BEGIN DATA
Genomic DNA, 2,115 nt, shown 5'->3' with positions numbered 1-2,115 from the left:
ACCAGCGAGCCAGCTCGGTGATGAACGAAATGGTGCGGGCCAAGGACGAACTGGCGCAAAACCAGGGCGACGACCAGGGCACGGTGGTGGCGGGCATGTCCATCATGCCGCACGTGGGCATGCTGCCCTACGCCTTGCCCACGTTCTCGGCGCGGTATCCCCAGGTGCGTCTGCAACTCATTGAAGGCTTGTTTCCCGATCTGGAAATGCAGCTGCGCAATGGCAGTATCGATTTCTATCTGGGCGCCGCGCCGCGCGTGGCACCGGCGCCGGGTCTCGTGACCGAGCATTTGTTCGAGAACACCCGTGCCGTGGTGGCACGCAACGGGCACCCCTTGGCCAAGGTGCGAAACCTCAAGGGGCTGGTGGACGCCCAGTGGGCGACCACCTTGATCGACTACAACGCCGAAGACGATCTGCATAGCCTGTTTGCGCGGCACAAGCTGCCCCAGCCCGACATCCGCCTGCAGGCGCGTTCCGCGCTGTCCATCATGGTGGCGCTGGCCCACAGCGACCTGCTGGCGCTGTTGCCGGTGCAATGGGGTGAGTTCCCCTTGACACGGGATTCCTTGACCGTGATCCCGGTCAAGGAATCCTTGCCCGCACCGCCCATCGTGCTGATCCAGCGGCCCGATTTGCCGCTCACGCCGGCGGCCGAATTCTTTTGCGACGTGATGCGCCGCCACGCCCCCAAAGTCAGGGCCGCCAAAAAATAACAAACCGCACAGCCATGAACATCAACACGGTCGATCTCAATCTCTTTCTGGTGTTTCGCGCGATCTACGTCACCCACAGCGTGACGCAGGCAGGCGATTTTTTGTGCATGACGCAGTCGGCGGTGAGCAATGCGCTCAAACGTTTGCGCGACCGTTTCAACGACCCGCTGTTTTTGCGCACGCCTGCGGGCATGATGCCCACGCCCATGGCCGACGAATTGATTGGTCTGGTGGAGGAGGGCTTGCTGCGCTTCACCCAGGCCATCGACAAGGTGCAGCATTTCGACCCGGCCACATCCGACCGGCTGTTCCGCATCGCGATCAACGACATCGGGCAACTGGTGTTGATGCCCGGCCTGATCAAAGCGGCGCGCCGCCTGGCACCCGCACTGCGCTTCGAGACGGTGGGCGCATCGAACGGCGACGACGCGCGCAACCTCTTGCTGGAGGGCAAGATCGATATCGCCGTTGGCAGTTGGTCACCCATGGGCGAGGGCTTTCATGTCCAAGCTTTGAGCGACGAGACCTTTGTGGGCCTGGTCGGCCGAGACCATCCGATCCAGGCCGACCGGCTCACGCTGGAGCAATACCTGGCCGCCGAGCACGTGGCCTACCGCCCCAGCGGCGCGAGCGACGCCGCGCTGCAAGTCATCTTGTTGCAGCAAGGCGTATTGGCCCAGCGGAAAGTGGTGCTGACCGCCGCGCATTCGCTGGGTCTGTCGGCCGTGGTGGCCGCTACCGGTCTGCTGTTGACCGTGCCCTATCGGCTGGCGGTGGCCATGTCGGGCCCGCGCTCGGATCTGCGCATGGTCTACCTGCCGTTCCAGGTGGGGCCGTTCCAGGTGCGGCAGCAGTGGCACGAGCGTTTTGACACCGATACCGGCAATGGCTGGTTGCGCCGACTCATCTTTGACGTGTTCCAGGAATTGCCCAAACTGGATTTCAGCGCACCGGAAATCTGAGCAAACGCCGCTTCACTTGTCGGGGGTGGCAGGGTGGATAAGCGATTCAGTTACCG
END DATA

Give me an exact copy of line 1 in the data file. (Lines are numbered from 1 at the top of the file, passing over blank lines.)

Genomic DNA, 2,115 nt, shown 5'->3' with positions numbered 1-2,115 from the left: